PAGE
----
One sister then muses on how her brother-in-law is great with taking out the kitchen garbage, and the other calls her sister’s husband the “King of the Barbeque Grill,” a title that has raised competition in their blended household resulting in recipe cook-offs. “A couple of times our husbands would both end up in the kitchen cooking the same meal at the same time, and it would be two different dinners,” Sheila laughs. “It really is great, having them have our backs like that, when your deadline is coming and all you can do is work for days like that, and say, you miss your husband’s birthday: He doesn’t care. We just make up for it later, and we don’t care at all. A birthday is flexible.” Sheila says.

On a bittersweet note, both sisters agree that they decided not to have children of their own greatly because of the way their mother was incapable of raising even one child of her four. “Having kids,” Sheila says, “ … it seemed like something you ran away from. And so we always say that part of the reason we moved back in together is so we could keep being those kids we were, sort of raising each other into adulthood.”


At one time, Sheila recalls, she thought maybe she would have kids someday, but the day never came.   She and her husband tried to live in southern Illinois where Mary Ann and her husband were full time.  As a way to get away from the Los Angeles buzz, they thought buying a “summer house” would be a good idea.  Sheila laughs about how much she resented it now, saying she hated feeding the ducks on the lake, being surrounded by nature and a “verdant green landscape” because it was too much like doing nothing. “I remember thinking, ‘When is my life going to start again?’ ” Sheila groans. “And I was so happy when we sold that place again and Mary Ann and I came out here to find the house we’re in now. My husband did not really care what we found, and we can see the Hollywood sign right out the front window, and it reminds us where we are.” Sheila says. “Living right here is inspiration, and then there’s those days, as Mary Ann says, when it feels like it’s mocking us. Those are the tough days.” Both sisters burst in peals of laughter.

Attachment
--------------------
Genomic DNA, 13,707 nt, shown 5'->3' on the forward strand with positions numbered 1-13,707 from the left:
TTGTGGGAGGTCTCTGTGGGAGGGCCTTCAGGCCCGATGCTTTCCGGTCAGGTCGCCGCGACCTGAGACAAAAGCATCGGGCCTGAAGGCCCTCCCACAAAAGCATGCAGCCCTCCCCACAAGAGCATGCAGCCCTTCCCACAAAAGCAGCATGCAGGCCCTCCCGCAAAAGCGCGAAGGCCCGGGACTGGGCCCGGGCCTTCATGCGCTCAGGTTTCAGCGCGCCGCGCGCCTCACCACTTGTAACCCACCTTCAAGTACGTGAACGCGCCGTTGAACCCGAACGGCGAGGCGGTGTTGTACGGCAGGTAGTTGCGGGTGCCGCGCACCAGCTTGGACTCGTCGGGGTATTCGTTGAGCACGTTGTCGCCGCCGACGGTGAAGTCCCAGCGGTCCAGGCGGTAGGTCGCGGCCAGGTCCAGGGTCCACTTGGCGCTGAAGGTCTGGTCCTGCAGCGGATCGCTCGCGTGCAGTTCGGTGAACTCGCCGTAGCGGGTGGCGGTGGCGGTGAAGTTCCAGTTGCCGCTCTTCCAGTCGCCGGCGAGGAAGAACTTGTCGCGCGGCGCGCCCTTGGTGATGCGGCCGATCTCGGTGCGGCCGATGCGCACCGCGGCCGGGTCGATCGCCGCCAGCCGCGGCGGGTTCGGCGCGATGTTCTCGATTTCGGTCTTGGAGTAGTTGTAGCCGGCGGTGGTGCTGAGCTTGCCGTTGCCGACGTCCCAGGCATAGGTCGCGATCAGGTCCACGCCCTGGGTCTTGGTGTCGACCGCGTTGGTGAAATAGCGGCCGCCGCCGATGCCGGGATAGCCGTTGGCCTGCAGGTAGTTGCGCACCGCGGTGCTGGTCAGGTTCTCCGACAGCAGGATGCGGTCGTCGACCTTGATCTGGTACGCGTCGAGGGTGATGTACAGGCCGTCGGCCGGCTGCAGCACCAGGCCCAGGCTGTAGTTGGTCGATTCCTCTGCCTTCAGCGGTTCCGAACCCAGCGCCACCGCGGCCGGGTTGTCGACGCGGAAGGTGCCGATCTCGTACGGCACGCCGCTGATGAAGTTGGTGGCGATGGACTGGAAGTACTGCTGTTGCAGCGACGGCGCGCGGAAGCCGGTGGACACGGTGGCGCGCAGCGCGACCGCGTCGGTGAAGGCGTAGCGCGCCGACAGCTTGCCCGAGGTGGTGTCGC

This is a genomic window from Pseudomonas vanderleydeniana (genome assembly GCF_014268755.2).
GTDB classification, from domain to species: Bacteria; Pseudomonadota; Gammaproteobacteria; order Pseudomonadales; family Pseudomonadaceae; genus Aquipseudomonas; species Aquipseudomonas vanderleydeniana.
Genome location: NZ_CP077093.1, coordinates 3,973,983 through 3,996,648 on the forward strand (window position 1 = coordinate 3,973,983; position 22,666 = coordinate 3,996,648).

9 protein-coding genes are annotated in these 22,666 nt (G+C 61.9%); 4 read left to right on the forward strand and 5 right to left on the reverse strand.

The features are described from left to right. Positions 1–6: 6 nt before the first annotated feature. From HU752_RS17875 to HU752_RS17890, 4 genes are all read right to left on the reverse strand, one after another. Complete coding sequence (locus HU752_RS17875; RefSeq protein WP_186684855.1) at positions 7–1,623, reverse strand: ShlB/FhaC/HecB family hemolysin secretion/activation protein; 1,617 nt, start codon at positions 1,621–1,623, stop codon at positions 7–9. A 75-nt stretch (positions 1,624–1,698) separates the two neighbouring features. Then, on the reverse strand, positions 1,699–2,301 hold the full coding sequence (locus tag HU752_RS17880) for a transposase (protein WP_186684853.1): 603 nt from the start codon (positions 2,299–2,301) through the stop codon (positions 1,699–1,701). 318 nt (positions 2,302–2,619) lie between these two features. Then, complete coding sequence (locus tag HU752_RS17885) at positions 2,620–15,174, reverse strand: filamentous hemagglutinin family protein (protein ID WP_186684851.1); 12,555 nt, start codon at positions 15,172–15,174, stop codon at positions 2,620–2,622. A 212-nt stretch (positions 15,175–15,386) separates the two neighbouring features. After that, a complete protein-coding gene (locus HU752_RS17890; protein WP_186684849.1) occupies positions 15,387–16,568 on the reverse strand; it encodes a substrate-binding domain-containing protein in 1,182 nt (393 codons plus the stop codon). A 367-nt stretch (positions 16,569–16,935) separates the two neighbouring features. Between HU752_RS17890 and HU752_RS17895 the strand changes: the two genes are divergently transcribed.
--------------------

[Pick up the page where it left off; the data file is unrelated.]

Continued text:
The sisters are script doctoring for a few series and also polishing another feature, and praise the short turnaround time. They say though it is a downside they cannot get writing credit, they are keeping their heads in the game, adding ideas to someone else’s ideas, that the learning experience is worth it.

“It sharpens our skills, and it is a fun break away from our own writing. And then you can come back to it fresh again, and we can do our original stuff.” Sheila says.

One big-scale project the Barnes sisters are currently writing on is the supernatural dramedy Evermoor, a series for Disney Channels Worldwide. “Working with Lowell Nate over at Disney has been awesome,” Mary Ann says. “Lowell is a funny guy too, and he is so smart and funny and gives us great input in sort of Americanizing it both for British and American audiences.” The series premieres in October and is projected to show in 160 countries.

It’s a huge victory, the writing duo says, which actually came from an earlier failure. Disney called them up after re-reading a script they had submitted three years ago; Lowell asked them if they wanted to give this project a go. “It’s a funny thing,” Sheila says, “How anything–really any project–can lead to another thing down the road, where a break is going to come, or where a job is going to come from. It’s part of this business–and nothing is wasted.”

Living a writing life in Los Angeles, the girls say, is never boring. “For us, for both of us really, comedy is a lifesaver,” Sheila says. “There’s always that thing where people say being a comedian means you’re depressed, and for some people, yes, that is a real thing. But for me, in my life, I can be in the worst situation and I can say, ‘OK, what can I take from this to make myself laugh over this, or make someone else laugh in a script?’” Sheila laughs. “Absolutely,” Mary Ann adds. “ … And then she’s bitter. And the writing is so down and that works too for us; comedy is all about making the most out of your damage.”